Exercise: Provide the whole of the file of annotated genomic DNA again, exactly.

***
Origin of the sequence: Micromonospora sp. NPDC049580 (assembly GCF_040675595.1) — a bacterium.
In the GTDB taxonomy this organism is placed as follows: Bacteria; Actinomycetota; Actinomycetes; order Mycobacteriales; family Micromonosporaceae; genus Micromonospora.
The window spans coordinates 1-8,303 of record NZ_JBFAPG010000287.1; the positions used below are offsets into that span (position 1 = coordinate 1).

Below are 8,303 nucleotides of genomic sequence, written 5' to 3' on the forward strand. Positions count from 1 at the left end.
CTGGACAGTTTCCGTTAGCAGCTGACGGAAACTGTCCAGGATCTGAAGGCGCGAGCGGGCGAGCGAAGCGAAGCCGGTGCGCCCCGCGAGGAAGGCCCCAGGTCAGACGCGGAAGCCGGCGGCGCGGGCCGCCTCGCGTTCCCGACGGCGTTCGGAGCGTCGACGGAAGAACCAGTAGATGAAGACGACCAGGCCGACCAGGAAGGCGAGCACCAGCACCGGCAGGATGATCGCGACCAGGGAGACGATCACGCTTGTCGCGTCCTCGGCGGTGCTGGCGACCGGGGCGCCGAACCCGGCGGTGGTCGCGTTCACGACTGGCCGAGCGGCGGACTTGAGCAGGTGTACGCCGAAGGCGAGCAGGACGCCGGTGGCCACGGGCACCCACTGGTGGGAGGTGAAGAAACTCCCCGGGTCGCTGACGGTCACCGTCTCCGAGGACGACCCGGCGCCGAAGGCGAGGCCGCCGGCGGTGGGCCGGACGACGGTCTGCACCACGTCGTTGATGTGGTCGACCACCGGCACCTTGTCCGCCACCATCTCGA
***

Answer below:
Origin of the sequence: Micromonospora sp. NPDC049580 (assembly GCF_040675595.1) — a bacterium.
In the GTDB taxonomy this organism is placed as follows: Bacteria; Actinomycetota; Actinomycetes; order Mycobacteriales; family Micromonosporaceae; genus Micromonospora.
The window spans coordinates 1-8,303 of record NZ_JBFAPG010000287.1; the positions used below are offsets into that span (position 1 = coordinate 1).

Below are 8,303 nucleotides of genomic sequence, written 5' to 3' on the forward strand. Positions count from 1 at the left end.
CTGGACAGTTTCCGTTAGCAGCTGACGGAAACTGTCCAGGATCTGAAGGCGCGAGCGGGCGAGCGAAGCGAAGCCGGTGCGCCCCGCGAGGAAGGCCCCAGGTCAGACGCGGAAGCCGGCGGCGCGGGCCGCCTCGCGTTCCCGACGGCGTTCGGAGCGTCGACGGAAGAACCAGTAGATGAAGACGACCAGGCCGACCAGGAAGGCGAGCACCAGCACCGGCAGGATGATCGCGACCAGGGAGACGATCACGCTTGTCGCGTCCTCGGCGGTGCTGGCGACCGGGGCGCCGAACCCGGCGGTGGTCGCGTTCACGACTGGCCGAGCGGCGGACTTGAGCAGGTGTACGCCGAAGGCGAGCAGGACGCCGGTGGCCACGGGCACCCACTGGTGGGAGGTGAAGAAACTCCCCGGGTCGCTGACGGTCACCGTCTCCGAGGACGACCCGGCGCCGAAGGCGAGGCCGCCGGCGGTGGGCCGGACGACGGTCTGCACCACGTCGTTGATGTGGTCGACCACCGGCACCTTGTCCGCCACCATCTCGA